Most people who test positive are moved via ambulance to the hotel, known formally by health staff as a “red” hotel, but referred to by security and healthcare workers as the “hot” hotel.
Last week there were more than 50 patients recovering from coronavirus in the hotel, with healthcare workers from Alfred Health tending to their needs.
No medical staff who are part of the quarantine program have been infected with coronavirus since the compulsory hotels scheme for returned travellers started in March.
But workers paid by private security firms have acquired infections from travellers in the hotels and then spread the virus to family members and contacts.
Mr Andrews on Wednesday described the release of coronavirus into the community via these security guards as “unacceptable breaches”.
Mr Andrews this week suspended international flights into Melbourne for two weeks, to get on top of contract tracing coronavirus infections, which genomic testing has shown often originated from quarantine hotels.
Retired Family Court judge Jennifer Coate will lead an inquiry into the quarantine failures after Mr Andrews said there had been a failure to run them properly in the initial weeks of the program in late March. The Premier said those problems had now been remedied.
“There have been unacceptable infection control breaches in hotel quarantine,” Mr Andrews said. “It’s why there have been changes into the way hotel quarantine operates.”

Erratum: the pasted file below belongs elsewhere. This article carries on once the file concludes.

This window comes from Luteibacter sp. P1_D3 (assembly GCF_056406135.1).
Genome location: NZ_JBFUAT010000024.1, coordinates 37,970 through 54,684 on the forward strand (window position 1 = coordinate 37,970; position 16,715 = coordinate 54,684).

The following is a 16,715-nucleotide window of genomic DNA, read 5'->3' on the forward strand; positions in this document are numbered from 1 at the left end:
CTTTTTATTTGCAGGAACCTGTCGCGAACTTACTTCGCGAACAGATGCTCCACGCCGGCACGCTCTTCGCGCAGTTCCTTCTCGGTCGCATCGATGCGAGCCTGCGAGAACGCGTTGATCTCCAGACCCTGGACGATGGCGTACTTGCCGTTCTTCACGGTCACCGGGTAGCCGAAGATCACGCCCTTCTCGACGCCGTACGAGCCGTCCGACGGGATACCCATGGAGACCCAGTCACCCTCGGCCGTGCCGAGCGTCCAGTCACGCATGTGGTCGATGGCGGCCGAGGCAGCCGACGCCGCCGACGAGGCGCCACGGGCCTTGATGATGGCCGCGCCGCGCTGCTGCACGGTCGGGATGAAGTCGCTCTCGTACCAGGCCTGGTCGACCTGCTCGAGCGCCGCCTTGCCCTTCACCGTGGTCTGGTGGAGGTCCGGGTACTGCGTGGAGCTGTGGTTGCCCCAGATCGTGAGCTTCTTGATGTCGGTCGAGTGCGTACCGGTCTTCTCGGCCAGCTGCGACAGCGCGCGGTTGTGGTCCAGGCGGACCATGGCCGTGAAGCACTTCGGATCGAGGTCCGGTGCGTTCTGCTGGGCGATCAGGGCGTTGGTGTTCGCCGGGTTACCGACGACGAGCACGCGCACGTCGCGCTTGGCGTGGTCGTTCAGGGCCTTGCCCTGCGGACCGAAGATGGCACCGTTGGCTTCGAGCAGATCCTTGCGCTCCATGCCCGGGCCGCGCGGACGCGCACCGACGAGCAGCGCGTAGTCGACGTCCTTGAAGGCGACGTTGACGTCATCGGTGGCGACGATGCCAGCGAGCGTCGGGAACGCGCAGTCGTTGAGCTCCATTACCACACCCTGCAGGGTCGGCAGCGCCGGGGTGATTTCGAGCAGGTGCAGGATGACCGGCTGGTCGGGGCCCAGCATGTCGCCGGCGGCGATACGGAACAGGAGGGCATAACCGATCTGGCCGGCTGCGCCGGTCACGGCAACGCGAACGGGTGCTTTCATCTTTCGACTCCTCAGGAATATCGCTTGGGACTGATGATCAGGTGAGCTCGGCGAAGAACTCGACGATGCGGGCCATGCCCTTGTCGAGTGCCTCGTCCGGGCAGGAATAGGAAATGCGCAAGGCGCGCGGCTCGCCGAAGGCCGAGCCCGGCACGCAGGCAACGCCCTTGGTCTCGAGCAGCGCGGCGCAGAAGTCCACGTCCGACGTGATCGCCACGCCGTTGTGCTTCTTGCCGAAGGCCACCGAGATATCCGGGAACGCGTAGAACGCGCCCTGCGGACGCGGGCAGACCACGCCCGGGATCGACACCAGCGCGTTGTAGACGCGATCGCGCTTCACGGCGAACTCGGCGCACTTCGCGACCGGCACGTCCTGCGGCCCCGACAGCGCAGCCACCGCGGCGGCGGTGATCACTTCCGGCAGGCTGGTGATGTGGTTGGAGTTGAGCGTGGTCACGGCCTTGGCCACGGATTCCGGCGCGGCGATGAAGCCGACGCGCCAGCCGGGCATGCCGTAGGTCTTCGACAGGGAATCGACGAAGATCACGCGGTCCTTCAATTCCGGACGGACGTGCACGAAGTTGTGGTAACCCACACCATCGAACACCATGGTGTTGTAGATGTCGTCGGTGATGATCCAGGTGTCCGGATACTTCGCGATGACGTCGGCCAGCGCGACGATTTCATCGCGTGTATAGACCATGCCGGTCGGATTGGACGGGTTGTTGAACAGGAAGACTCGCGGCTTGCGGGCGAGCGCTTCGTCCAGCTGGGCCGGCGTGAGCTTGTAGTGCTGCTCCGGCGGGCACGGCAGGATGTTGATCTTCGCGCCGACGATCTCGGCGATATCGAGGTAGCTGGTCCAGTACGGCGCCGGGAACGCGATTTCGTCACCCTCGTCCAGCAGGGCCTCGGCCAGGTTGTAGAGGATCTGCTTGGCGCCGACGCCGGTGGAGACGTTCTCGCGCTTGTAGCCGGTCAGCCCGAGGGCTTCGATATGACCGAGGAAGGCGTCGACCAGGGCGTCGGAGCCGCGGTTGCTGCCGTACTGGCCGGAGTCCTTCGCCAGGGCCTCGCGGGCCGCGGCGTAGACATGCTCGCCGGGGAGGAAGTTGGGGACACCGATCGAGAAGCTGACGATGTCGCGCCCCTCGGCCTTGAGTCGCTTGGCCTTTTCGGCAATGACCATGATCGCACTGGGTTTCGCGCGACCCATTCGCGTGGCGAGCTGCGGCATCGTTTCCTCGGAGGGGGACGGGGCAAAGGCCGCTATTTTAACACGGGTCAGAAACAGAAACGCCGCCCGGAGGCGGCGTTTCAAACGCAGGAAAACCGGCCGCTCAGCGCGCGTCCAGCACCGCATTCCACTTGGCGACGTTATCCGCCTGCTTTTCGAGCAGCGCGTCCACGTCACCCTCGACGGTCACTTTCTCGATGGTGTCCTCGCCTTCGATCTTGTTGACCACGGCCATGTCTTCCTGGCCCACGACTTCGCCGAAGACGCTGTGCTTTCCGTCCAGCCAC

On Wednesday, guards at the entry to the “hot” hotel were employed by both Spotless and Southern Cross Protection. Employees from both firms declined to comment when approached by The Age.
These firms were not the ones involved in the outbreak at the Stamford Hotel, which by Wednesday had spread to include 31 people, including security guards, their contacts and family members, or the one at Rydges on Swanston, where 19 guards and their contacts were infected.
MSS was guarding the Stamford Plaza. The company did not respond to attempts to contact it on Wednesday. Unified Security is understood to have been guarding the Rydges on Swanston, but on Wednesday their spokesman did not return calls.
A spokeswoman for Health Minister Jenny Mikakos said that more than 20,000 travellers coming to Victoria had undergone 14 days of isolation in designated quarantine hotels since the program started.
“The government has ordered an inquiry into the operation of the hotel quarantine program – no international returned travellers will be arriving in Melbourne for two weeks while the program is reset under the supervision of Corrections Victoria,” she said.
Clay Lucas is a senior reporter for The Age. Clay has worked at The Age since 2005, covering urban affairs, transport, state politics, local government and workplace relations for The Age and Sunday Age.